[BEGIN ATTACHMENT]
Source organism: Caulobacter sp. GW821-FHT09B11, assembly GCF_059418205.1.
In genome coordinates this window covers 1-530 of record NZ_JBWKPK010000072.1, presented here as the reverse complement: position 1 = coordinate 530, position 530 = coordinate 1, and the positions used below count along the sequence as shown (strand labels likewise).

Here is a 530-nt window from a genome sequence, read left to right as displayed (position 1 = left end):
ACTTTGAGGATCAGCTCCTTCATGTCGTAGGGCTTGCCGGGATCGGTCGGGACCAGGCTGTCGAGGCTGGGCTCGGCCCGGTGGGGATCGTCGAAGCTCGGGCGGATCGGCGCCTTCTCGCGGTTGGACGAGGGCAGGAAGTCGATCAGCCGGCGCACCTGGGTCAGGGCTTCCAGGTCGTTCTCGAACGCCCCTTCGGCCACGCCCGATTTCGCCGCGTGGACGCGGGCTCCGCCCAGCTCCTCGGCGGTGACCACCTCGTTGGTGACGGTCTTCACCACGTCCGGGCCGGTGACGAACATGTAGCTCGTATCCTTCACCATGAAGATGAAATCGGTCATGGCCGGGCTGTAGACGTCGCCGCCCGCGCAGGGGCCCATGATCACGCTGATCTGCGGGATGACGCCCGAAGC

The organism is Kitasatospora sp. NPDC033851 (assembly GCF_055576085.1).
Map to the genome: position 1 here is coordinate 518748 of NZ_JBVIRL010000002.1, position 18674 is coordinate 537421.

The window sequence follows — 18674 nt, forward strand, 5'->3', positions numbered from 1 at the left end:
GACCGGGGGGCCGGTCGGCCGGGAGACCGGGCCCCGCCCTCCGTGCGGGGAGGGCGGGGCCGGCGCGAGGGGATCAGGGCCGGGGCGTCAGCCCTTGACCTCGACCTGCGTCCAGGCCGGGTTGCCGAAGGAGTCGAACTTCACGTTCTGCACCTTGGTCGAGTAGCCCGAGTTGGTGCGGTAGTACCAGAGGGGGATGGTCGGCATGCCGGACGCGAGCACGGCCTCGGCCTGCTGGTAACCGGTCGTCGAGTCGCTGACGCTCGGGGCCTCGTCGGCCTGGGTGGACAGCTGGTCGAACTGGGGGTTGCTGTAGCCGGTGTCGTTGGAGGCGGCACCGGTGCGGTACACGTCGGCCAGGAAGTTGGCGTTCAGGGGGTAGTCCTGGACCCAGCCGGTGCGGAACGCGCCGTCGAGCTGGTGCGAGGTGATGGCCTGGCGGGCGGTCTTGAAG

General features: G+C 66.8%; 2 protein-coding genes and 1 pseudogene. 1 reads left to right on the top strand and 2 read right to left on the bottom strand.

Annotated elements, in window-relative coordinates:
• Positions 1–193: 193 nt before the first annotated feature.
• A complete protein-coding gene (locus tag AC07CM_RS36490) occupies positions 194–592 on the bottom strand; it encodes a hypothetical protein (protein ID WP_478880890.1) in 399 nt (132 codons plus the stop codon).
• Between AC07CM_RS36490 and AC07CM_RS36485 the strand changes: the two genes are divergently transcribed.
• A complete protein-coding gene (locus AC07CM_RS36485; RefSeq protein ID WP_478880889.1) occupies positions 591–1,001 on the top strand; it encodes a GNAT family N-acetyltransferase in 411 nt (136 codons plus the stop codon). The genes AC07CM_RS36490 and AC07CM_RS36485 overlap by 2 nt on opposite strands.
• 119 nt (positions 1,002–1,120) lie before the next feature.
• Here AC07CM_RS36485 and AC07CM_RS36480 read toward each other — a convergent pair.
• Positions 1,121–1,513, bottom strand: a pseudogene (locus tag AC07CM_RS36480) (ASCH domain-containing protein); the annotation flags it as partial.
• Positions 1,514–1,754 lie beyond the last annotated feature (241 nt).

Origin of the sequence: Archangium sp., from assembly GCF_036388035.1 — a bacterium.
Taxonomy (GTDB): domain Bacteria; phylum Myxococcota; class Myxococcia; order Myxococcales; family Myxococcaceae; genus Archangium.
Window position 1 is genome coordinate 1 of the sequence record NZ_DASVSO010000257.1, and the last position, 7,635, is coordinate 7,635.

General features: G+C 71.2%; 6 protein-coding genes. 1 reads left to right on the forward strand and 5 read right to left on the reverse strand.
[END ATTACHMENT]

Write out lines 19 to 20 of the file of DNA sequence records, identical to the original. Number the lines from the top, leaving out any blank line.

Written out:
Origin of the sequence: Archangium sp., from assembly GCF_036388035.1 — a bacterium.
Taxonomy (GTDB): domain Bacteria; phylum Myxococcota; class Myxococcia; order Myxococcales; family Myxococcaceae; genus Archangium.